Kitchen Cabinet Hardware ReplacementAllow $10,000 f. It was reported to RAND by both building maintenance and man

agement staff that the install intercom system is cross-connected at multiple locations. In order to correct this problem, it is recom mended that an intercom contractor be retained to survey the system, identify the cross connections and then make all necessary repairs.

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Inspect and Repair Intercom System - .$5,000 Total (6) Apartment Interiors

Total $286,500

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PhotographicSupplement:(6)ApartmentInteriors 6-3.Damagetogypsumwallboardceilingfrom waterinfiltration. 123BaxterStreetRANDFebruary13,2012LimitedPhysicalconditionSurvey Photographic&ippiement:ApartmentInteriors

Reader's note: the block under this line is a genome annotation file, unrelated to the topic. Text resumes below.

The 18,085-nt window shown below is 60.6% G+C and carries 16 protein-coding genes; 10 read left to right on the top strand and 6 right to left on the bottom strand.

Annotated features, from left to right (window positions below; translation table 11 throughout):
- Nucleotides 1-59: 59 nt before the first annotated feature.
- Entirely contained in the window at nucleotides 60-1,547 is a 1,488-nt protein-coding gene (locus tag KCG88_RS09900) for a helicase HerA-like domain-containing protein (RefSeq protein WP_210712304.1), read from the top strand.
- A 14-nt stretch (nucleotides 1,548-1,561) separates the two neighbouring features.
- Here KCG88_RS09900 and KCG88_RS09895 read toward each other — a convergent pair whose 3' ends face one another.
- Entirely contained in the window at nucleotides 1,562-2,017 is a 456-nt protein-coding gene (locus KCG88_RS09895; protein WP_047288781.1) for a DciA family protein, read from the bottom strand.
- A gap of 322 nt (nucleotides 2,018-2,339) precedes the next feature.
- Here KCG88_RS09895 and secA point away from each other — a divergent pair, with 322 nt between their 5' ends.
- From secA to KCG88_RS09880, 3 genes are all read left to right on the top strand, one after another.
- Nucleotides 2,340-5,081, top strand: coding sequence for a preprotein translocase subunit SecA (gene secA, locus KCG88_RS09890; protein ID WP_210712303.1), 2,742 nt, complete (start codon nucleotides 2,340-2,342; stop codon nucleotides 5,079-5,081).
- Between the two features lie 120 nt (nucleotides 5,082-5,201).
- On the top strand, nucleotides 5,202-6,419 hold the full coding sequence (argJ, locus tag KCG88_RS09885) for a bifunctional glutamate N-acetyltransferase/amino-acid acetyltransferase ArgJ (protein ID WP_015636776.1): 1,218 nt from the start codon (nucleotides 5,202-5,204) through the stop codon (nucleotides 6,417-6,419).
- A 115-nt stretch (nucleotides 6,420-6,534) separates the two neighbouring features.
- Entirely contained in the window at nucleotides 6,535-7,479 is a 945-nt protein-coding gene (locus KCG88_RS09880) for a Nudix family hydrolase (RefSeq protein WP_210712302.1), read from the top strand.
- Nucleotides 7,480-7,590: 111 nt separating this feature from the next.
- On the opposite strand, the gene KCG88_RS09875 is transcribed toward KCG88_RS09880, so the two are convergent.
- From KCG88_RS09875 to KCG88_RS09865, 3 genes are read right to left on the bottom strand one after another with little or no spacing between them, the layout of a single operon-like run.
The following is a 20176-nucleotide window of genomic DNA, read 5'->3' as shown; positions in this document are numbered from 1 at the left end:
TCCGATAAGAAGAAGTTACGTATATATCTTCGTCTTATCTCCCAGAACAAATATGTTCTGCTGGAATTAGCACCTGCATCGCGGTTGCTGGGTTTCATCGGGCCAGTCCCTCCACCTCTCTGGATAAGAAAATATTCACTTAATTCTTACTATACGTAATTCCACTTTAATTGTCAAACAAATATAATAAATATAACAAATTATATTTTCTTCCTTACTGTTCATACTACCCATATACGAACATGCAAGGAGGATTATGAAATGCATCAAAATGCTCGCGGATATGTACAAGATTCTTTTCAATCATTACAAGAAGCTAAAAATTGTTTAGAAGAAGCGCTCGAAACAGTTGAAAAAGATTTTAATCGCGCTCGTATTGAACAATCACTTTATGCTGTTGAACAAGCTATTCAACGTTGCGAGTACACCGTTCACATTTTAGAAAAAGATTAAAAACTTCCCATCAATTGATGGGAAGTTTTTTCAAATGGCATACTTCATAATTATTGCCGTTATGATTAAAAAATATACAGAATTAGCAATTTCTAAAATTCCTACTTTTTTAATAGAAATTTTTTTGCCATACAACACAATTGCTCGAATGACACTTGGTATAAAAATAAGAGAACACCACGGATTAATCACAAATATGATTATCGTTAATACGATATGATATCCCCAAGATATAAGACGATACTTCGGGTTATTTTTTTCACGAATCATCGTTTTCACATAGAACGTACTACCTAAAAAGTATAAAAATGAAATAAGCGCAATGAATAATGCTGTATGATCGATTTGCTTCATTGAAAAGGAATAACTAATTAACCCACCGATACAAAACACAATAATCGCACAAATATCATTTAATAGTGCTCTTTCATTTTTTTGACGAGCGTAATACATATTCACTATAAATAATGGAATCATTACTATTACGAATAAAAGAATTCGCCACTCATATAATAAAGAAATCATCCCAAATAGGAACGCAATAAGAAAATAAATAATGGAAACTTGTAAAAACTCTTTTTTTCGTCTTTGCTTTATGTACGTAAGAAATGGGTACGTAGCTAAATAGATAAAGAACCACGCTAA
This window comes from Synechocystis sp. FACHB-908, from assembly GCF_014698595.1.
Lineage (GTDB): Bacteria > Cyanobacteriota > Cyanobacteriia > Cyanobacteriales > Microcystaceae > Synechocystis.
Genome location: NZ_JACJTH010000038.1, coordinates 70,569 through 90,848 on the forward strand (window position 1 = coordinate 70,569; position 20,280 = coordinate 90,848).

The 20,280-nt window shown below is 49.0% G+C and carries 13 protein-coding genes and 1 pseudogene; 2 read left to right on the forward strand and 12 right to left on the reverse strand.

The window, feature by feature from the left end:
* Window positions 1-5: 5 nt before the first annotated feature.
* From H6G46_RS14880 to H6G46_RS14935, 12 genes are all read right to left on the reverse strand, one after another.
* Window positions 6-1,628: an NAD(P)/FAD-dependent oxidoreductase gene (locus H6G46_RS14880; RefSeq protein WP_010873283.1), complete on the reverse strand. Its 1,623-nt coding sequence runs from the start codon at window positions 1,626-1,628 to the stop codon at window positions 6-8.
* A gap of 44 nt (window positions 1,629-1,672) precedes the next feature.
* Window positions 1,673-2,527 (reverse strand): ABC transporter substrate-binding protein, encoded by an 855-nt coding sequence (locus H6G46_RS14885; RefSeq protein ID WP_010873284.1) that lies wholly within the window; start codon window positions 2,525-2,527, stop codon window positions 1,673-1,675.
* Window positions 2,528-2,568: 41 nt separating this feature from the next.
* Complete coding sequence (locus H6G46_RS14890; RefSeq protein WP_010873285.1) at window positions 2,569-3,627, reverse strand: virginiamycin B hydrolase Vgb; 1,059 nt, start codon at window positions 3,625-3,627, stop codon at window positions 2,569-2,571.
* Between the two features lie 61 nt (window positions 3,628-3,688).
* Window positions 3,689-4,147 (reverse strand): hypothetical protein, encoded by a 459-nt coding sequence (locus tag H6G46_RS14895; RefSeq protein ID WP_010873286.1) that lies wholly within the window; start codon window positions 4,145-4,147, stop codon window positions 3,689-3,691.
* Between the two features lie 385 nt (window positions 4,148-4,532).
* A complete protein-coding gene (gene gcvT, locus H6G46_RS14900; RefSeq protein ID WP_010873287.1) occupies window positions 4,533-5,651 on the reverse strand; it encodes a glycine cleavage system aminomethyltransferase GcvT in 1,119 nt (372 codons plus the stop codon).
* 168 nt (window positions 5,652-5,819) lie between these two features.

6-I.Separationofwoodflooring;notesignificant sizeofgap.6-2.Crackingobservedatendjointandpeelingof surfacefinish;gapsinflooringaresignificate. cD a (ii6-4.Additionalviewofobservedwaterstaining locatedatceilingwithinbathroom. Page/q/2

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6-5.Failedcentralvacuumcleaner.(Typ.) 6-7.Overheadkitchencabinetandfaultydoor hardware.(Typ.)6-8.Audio/visualintercompanelsuppliedwithin apartments.(Typ.) 123BaxterStreetRANDFebruary13,2012LimitedPhysicalConditionSurvey PhotographicSupplement:ApartmentInteriors

1 I

6-6.Splitandseparatedshowerdoorseal. OOo 0 0OO 0. Page2of2